Statistics on the Make Malaysia My 2nd Home (MM2H) Long Term (Retirement) Visa

Make Malaysia My 2nd Home (MM2H) is the program from Malaysia to encourage expats to stay in Malaysia by offering a long term (10 year) visa, often referred to as a retirement visa (though you needed be retired to qualify).

Applicants aged below 50 years are required to show proof of liquid assets worth a minimum of RM500,000 (approximately USD 125,000 given the exchange rate as I write this post) and offshore income of RM10,000 per month ($2,500/month). And on approval are required to deposit 300,000 MYR (USD 75,000 in a local bank account).

Applicants aged 50 and above may comply with the financial proof of RM350,000 (US$87,500) in liquid assets and off shore income of RM10,000 per month. On approval they are required to deposit 150,000 MYR (USD 37,500 in a local bank account).

Photo showing the view looking down Gurney drive, from the North (looking South)

View looking down Gurney drive in Penang, from the North (looking South). The many luxury condos and good restaurants and shopping are in this area make this a popular spot for MM2H expats living in Malaysia. See more photos from Penang.

The MM2H program was started in 2002 and since that time 34,591 expats have been approved to receive the MM2H visa. That is an average of 2,232 a year (the 2017 data is for only 6 months). The data is provided on MM2H government website.

Recently the program has gained popularity as the totals in the last 5 years all except 2015 reached levels well above that average. During 2012 approvals reached 3,227; 2013 had 3,675; 2014 had 3,074; 2015 had 2,211; 2016 had 3,347 and 2017 had 1,854 in the first 6 months.

27,544 of those receiving MM2H visas since the start of the program are from Asia (80% of the total), 4,225 from Europe (12%), 1,309 from the Americas (4%), 996 from Oceania and 424 (3%) from Africa (1%). Europe has seen a slight decline recently while Asia has increased during the last few years from the totals earlier in the program.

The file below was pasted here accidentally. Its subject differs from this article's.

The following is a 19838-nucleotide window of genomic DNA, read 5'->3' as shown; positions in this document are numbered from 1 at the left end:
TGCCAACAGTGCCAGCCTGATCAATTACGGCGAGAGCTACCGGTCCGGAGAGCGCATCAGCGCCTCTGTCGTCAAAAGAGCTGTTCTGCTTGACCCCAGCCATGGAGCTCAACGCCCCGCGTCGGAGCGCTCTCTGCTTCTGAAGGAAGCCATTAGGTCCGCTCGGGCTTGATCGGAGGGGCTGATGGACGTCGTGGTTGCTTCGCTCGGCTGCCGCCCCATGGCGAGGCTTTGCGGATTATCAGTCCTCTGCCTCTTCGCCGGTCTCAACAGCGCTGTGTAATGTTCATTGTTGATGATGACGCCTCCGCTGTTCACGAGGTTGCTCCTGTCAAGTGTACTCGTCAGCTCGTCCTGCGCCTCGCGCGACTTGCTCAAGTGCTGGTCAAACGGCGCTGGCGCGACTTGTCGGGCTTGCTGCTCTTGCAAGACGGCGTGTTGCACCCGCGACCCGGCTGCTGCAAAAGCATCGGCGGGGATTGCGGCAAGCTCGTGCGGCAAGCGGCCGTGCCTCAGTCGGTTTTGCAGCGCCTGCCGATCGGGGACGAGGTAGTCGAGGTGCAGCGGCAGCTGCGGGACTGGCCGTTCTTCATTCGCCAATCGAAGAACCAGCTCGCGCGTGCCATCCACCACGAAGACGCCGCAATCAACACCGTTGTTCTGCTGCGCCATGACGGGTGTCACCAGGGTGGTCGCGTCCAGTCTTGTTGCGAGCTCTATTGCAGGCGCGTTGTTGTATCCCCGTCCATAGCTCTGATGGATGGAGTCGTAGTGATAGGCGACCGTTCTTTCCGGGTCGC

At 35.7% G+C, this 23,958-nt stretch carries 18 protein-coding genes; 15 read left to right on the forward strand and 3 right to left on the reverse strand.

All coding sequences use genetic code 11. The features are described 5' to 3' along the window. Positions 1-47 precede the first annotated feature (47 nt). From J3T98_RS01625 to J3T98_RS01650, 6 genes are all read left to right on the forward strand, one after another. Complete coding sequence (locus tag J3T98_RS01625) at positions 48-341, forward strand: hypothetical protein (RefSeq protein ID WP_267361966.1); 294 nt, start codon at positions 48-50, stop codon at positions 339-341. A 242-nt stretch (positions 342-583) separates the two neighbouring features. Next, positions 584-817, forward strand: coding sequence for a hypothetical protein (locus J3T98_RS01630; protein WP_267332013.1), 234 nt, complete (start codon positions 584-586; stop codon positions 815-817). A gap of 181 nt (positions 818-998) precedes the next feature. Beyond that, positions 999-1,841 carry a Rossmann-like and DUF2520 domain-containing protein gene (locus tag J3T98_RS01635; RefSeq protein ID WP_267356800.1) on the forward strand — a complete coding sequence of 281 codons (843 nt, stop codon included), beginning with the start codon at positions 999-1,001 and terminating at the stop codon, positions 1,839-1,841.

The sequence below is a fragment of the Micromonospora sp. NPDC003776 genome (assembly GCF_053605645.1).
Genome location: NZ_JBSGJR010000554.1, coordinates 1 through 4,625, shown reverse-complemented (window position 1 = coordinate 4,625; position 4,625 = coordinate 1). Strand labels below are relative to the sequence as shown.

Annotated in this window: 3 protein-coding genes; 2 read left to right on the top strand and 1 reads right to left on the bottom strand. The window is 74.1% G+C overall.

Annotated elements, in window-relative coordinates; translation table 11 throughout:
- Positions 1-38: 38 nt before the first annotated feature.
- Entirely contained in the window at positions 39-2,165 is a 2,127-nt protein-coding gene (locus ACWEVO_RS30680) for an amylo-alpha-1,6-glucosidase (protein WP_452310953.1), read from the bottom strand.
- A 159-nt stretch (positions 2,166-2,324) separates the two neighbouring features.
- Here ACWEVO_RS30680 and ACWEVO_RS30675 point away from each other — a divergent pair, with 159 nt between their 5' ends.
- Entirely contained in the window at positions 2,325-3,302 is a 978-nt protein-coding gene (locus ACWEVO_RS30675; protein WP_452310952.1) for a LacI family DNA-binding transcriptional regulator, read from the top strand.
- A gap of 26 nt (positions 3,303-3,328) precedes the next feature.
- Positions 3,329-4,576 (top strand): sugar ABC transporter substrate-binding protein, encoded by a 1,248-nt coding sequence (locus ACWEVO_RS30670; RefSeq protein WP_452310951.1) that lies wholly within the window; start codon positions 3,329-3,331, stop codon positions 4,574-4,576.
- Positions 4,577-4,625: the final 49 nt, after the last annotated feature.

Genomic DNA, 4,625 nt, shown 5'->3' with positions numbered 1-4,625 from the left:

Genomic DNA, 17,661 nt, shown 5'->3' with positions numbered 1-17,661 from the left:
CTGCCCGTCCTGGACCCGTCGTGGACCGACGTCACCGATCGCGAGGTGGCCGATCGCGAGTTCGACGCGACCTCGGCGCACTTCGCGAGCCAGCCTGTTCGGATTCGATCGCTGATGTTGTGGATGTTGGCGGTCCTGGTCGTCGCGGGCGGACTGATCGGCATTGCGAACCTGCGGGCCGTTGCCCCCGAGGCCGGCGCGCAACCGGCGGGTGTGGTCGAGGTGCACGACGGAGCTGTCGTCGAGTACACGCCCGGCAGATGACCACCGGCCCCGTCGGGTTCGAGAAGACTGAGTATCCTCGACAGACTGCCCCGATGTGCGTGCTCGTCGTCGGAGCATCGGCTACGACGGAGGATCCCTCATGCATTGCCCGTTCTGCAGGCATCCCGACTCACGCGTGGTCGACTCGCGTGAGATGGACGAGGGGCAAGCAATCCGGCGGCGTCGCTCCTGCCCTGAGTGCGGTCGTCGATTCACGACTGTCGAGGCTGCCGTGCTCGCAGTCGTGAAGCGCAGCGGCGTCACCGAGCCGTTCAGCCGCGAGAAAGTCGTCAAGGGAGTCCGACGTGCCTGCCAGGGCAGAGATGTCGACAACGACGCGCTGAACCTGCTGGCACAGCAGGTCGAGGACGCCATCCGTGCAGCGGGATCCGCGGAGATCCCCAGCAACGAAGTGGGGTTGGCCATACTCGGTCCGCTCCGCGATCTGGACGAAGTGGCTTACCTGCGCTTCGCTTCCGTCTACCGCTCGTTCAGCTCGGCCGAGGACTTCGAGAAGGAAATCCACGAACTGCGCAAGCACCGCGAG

Countries that are consistently among the top countries yearly are: China (27% of the total from 2002 until now), Japan (12%), Bangladesh (11%), UK (7%), Korea (4%) and Singapore (4%). Korea has had a large increase in the last 4 years (they make up 6% of the total from 2014 to 2017).

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Train Transportation Between Johor Bahru and Singapore

Since 2015 KTM has run a commuter train between Johor Bahru and Singapore. The trains run from JB Sentral to Woodlands in Singapore (and the reverse). The cost is much higher from Singapore to JB. For whatever reason that is how the buses are priced too, the price is for example 5 MYR from JB to Singapore and Sing$5 from Singapore to JB. Since 1 Singapore dollar is 3.1 MYR that makes the price much higher from Singapore.

photo of the inside of the train

Inside of the train, via Singapore to JB Train post

The train ride itself takes under 10 minutes. The schedule is subject to change but runs more frequently in the morning (from JB) and in the evening (from Singapore) and infrequently during the day. It is geared toward commuters from Johor Bahru to jobs in Singapore which is why the times may seem a bit odd at first glance.